Munch has a lot of faults -- sloth, gluttony and a grotesque fashion sense all come to mind -- but at least I am a friend to new bars in old, authentic spaces. For that reason, Munch is also a friend of the West End.
There, I said it.
It's still not fashionable like Lawrenceville or trendy like the East End or happening like the South Side, but Munch senses a bit of momentum, however slow, in Ye Olde Temperanceville. New coffee shops, new restaurants, all in retrofitted storefronts. All they need is a gluten-free tapas place, and pretty soon the hipsters will be flocking to Wabash Street.
Or maybe Munch is wrong about all that. After all, West End (or WE, if you are to take a cue from all those neighborhood branding banners adorning the lampposts) has been "in transition" -- a nice way of saying "not quite there yet" -- for two decades. But now that the forever-and-a-day West End Circle project is finally (almost) completed, maybe the timing is right for the neighborhood and one of its newest inhabitants, Village Tavern and Trattoria, at 424 S. Main St.
This space -- with a handsome old wooden bar, 34 feet long, dominating the lounge -- was first a speakeasy, then had its best run of business as Theil's Bar (whose owner was killed during an armed robbery in 1941, but that didn't stop his wife from running the place for 30 more years), which begat the Temperanceville Tavern (which served some killer peel-and-eat shrimp under the stewardship of Lou Bucci), which begat the West End Park House, and then came the Clark family's Grill 424, which opened in 2006. And when that closed, Village Tavern (and Trattoria; mustn't forget about the Trattoria) opened in the ground floor of this three-story, red-brick West End landmark, the Hershberger Block building.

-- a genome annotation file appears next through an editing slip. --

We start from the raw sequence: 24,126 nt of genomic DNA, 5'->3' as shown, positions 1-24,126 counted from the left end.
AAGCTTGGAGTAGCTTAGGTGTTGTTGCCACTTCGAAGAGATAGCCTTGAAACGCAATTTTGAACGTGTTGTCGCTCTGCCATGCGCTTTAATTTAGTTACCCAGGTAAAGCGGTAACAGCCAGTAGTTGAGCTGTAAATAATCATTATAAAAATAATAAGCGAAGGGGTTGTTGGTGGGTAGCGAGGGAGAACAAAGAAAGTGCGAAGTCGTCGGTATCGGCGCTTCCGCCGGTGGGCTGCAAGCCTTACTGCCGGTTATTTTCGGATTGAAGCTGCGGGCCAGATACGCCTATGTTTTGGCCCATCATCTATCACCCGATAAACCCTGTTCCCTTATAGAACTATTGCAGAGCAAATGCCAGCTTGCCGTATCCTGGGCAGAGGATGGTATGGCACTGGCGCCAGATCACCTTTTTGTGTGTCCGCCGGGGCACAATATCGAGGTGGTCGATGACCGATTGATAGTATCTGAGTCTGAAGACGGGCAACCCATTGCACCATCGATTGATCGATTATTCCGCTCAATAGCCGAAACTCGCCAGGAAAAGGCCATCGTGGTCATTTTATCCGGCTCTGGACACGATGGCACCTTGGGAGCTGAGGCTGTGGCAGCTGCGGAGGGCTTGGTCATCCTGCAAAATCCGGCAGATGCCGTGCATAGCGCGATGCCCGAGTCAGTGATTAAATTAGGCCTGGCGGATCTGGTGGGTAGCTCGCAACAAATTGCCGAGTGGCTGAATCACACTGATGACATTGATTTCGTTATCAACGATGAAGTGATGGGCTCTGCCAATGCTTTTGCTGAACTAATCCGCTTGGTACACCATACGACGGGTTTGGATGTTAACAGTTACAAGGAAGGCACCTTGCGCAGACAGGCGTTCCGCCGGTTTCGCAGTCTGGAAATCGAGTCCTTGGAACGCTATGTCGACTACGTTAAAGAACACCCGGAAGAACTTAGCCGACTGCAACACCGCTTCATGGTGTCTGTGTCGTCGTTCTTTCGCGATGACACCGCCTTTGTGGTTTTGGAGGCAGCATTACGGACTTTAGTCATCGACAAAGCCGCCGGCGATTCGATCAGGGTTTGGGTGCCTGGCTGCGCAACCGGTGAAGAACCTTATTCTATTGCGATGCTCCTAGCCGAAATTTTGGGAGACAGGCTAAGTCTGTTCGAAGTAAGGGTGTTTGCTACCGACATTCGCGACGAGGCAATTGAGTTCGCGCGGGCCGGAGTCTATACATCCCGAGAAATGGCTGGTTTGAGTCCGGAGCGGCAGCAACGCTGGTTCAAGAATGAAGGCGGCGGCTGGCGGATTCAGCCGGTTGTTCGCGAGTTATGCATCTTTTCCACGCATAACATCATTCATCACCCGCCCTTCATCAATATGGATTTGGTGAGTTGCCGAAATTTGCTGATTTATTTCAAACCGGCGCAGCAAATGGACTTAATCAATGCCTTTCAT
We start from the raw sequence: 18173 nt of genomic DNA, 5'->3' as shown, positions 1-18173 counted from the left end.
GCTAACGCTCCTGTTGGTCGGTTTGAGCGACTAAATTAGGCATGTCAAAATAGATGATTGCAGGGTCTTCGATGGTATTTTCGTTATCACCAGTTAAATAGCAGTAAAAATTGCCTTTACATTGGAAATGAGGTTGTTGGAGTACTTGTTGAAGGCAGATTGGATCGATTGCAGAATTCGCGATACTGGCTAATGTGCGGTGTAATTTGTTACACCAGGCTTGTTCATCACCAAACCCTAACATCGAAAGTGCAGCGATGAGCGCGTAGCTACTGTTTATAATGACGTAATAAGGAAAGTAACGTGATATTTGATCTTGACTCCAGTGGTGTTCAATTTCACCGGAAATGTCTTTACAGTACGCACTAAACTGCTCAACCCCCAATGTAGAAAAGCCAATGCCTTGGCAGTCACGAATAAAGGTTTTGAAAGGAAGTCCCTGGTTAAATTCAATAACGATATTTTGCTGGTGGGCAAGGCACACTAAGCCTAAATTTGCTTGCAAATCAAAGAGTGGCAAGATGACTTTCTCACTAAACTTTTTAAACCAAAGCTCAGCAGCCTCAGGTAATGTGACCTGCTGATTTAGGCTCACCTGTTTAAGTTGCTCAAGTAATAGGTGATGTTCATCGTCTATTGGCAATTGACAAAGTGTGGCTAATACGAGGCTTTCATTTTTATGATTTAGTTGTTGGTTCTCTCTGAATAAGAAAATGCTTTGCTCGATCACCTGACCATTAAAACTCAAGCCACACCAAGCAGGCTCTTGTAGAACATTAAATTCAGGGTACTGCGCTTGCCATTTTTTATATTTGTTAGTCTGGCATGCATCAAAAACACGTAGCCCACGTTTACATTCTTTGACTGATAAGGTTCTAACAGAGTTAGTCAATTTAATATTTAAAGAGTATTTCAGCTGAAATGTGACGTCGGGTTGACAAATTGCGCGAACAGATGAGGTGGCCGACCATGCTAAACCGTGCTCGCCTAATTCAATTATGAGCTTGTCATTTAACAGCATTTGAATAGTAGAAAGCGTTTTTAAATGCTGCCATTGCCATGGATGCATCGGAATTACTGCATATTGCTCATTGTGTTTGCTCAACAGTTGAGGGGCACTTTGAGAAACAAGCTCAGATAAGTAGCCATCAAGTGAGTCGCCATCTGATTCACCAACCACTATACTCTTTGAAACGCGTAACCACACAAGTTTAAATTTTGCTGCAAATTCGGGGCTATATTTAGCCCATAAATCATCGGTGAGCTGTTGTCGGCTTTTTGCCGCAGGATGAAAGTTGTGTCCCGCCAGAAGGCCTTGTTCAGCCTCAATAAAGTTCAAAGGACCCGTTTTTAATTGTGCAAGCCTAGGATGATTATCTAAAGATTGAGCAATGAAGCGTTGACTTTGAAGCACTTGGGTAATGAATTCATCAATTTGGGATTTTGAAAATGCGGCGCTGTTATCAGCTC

At one time, locals will tell you, this bar was almost as popular as Froggy's Downtown, which itself might have been the most popular bar in Pittsburgh. One stroll through the place, and you can see why. But Munch worries that this is too much restaurant for the four-square-block West End -- the address is actually three storefronts. Bar on the left, dining room (Trattoria!) in the middle, and another dining space to the right, now being used for storage, flanked by a patio space with summertime potential. It reminds Munch a bit of the dearly departed 1902 Landmark Tavern, a great space that was undone by its great size.
Can the Village Tavern outlast Grill 424? If so, the food will be its calling card. Munch and Reliable Lunch Partner of Munch visited on a recent Monday, seated in the dining room (whoops, I mean Trattoria) next to one of the bar's three roll-up garage doors. A gentle breeze kissed our brows and set to dancing the butcher-paper tablecloths.
"It's like sitting outside," RLPOM said, "without actually sitting outside." Yet another blinding insight from RLPOM.
In addition to observational skills, RLPOM also possesses a sense of culinary adventurism, willing to try most anything. But, on this day, she had come from the dentist's office, where her mouth had been flossed in an aggressive and (in her opinion) somewhat demeaning manner.
"My gums are ringing in pain," she said. "Can we order anything soft?"
Ah, here we go -- a piquant kalamata olive spread served with toasted baguette slices ($3.99), and a "beans and greens" appetizer ($6.99), white beans, spinach and mixed greens cooked in oil and butter. Initially tentative, RLPOM was soon gumming at the dishes with vigor, which I took to be a good sign.
"A cut above your average bar fare," she declared.
Indeed. The same can accurately be said of our lunches, mine a turkey and bacon wrap ($8.99), whose cranberry-horseradish dressing and side of sweet potato fries brought to mind Thanksgiving in a fajita roll.
RLPOM's black bean and goat cheese quesadilla ($7.99) could have been a bland, gooey mess, but the roasted red peppers and caramelized onions added a light crunch and welcome sweetness.
Interesting touches -- like a small mug of apple butter in which to dip french fries -- give Munch hope that the Village Tavern is willing to experiment, to whatever possible degree, within traditional palate boundaries one must honor if you hope to succeed in a "neighborhood in transition" like the West End.
Prediction: See you on Wabash, hipsters.